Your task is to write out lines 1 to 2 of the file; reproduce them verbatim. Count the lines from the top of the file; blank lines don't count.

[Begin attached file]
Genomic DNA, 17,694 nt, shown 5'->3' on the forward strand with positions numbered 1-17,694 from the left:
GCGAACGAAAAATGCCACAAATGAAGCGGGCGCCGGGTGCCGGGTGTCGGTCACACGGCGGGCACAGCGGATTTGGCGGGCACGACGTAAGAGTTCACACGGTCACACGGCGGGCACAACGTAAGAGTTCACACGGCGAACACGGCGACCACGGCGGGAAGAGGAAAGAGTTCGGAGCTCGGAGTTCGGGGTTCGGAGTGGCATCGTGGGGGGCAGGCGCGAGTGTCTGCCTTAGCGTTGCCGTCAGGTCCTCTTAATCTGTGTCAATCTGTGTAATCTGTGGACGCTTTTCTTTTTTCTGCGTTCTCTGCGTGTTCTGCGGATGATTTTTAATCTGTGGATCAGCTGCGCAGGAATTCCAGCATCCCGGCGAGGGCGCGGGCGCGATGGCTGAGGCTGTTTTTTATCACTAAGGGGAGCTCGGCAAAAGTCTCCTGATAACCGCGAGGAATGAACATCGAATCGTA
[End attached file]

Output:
Genomic DNA, 17,694 nt, shown 5'->3' on the forward strand with positions numbered 1-17,694 from the left:
GCGAACGAAAAATGCCACAAATGAAGCGGGCGCCGGGTGCCGGGTGTCGGTCACACGGCGGGCACAGCGGATTTGGCGGGCACGACGTAAGAGTTCACACGGTCACACGGCGGGCACAACGTAAGAGTTCACACGGCGAACACGGCGACCACGGCGGGAAGAGGAAAGAGTTCGGAGCTCGGAGTTCGGGGTTCGGAGTGGCATCGTGGGGGGCAGGCGCGAGTGTCTGCCTTAGCGTTGCCGTCAGGTCCTCTTAATCTGTGTCAATCTGTGTAATCTGTGGACGCTTTTCTTTTTTCTGCGTTCTCTGCGTGTTCTGCGGATGATTTTTAATCTGTGGATCAGCTGCGCAGGAATTCCAGCATCCCGGCGAGGGCGCGGGCGCGATGGCTGAGGCTGTTTTTTATCACTAAGGGGAGCTCGGCAAAAGTCTCCTGATAACCGCGAGGAATGAACATCGAATCGTA